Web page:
I ♥ Huckabees is not as obscene as The Big Lebowski, but in the opening scene, I thought Huckabees was going to give it a run for its money. Fortunately, it settles down... no, wait. This movie never settles down. It's like a manic depressive who reads a lot of Continental philosophy and has stopped taking his meds.
That being said, I enjoyed Huckabees a lot, but the more I think about it, the less satisfied I am with it. See, I understand what the people in the movie are talking about, no mean feat, considering the number of times I wanted to just shout - with non-derisive laughter, I should make that clear - "What the hell are you talking about?! Talk sense!" One of the things that motivated my exit from professional philosophy in favor of something a little more concrete was picking up a copy of Foucault's Madness and Civilization and realizing that even though I understood what he was saying, he wasn't really saying anything. Or, at least, the few splinters of actual assertion were buried under so much obscurantist language that it wasn't really worth the effort of reading the damned thing.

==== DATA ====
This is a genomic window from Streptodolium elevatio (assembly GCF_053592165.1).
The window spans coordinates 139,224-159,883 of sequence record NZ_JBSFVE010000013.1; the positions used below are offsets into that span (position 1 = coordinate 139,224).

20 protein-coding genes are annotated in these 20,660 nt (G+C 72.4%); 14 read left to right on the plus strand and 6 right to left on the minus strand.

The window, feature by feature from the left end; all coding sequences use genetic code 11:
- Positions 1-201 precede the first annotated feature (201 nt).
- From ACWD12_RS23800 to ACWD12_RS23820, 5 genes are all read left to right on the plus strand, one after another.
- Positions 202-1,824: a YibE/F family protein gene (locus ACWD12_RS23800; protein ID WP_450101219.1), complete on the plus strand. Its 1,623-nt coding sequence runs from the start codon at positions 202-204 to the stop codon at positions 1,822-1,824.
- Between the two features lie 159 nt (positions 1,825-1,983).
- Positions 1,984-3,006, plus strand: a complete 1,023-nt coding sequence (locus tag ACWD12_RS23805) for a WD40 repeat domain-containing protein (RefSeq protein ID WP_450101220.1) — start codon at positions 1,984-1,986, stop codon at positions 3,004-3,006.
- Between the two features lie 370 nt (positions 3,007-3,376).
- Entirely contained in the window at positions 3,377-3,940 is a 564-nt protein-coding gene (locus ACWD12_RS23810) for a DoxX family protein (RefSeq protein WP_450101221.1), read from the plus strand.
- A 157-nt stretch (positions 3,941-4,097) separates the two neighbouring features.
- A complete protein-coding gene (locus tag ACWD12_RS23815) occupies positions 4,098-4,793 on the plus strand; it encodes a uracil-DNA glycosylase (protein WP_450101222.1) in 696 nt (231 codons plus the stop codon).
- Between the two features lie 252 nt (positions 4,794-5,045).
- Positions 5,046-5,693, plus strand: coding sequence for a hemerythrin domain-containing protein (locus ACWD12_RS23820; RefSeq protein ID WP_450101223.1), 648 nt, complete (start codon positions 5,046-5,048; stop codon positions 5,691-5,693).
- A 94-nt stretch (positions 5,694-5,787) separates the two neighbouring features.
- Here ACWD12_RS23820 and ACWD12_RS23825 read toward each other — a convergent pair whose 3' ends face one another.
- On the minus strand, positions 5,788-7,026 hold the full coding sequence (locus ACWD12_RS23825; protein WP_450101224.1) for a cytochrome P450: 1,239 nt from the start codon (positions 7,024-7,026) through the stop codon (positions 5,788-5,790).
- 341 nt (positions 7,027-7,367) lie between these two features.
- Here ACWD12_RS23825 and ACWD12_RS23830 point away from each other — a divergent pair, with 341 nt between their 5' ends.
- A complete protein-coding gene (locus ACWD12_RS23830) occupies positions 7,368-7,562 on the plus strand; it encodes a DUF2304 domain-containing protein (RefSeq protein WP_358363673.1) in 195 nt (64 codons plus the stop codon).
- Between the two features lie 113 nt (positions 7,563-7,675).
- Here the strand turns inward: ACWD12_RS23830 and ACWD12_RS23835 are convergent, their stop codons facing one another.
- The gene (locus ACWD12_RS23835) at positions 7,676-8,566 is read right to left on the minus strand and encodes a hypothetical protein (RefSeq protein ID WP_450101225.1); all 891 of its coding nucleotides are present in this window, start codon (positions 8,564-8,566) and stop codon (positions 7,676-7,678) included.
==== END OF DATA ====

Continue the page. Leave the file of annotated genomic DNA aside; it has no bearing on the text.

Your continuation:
This is frequently true of Huckabees' "existential detectives", played by Dustin Hoffman and Lily Tomlin. When Albert (Schwartzman) first meets Hoffman's character, Bernard, he is immediately accosted with a metaphor. Bernard asserts that the whole universe is like a blanket. This bit here is me, this bit here is you, this bit here is Paris, and this bit here is a cheeseburger. It's all connected, etc., etc. What makes this conversation entirely outrageous to watch is that Bernard produces the blanket in question and proceeds to gesture with it. Much of the philosophical discussion in the movie - and seeing as it's billed as an "existential comedy" you can be sure there's a lot of it - runs in this vein, a delightfully absurdist backdrop to a series of delightfully absurd theories. I've always thought that someone who took seriously connectedness in the way philosophers talk about it would be rather strange. I was right. These people are damn weird.